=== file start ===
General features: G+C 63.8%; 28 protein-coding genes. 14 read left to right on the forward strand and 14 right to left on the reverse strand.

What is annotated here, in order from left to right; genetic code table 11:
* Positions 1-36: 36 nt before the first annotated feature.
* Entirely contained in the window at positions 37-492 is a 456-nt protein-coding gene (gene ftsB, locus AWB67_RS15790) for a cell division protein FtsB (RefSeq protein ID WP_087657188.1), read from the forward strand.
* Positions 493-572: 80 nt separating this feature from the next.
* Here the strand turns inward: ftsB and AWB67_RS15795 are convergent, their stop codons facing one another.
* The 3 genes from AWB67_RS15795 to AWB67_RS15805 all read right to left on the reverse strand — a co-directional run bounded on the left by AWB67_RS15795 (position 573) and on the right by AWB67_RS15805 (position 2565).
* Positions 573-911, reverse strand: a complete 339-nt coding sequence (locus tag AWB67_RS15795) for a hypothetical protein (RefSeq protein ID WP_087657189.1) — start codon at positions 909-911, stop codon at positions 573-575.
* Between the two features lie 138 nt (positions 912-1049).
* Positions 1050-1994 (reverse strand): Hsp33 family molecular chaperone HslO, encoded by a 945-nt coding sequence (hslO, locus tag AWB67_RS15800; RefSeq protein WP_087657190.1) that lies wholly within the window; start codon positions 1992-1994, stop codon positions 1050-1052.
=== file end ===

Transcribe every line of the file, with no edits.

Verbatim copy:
General features: G+C 63.8%; 28 protein-coding genes. 14 read left to right on the forward strand and 14 right to left on the reverse strand.

What is annotated here, in order from left to right; genetic code table 11:
* Positions 1-36: 36 nt before the first annotated feature.
* Entirely contained in the window at positions 37-492 is a 456-nt protein-coding gene (gene ftsB, locus AWB67_RS15790) for a cell division protein FtsB (RefSeq protein ID WP_087657188.1), read from the forward strand.
* Positions 493-572: 80 nt separating this feature from the next.
* Here the strand turns inward: ftsB and AWB67_RS15795 are convergent, their stop codons facing one another.
* The 3 genes from AWB67_RS15795 to AWB67_RS15805 all read right to left on the reverse strand — a co-directional run bounded on the left by AWB67_RS15795 (position 573) and on the right by AWB67_RS15805 (position 2565).
* Positions 573-911, reverse strand: a complete 339-nt coding sequence (locus tag AWB67_RS15795) for a hypothetical protein (RefSeq protein ID WP_087657189.1) — start codon at positions 909-911, stop codon at positions 573-575.
* Between the two features lie 138 nt (positions 912-1049).
* Positions 1050-1994 (reverse strand): Hsp33 family molecular chaperone HslO, encoded by a 945-nt coding sequence (hslO, locus tag AWB67_RS15800; RefSeq protein WP_087657190.1) that lies wholly within the window; start codon positions 1992-1994, stop codon positions 1050-1052.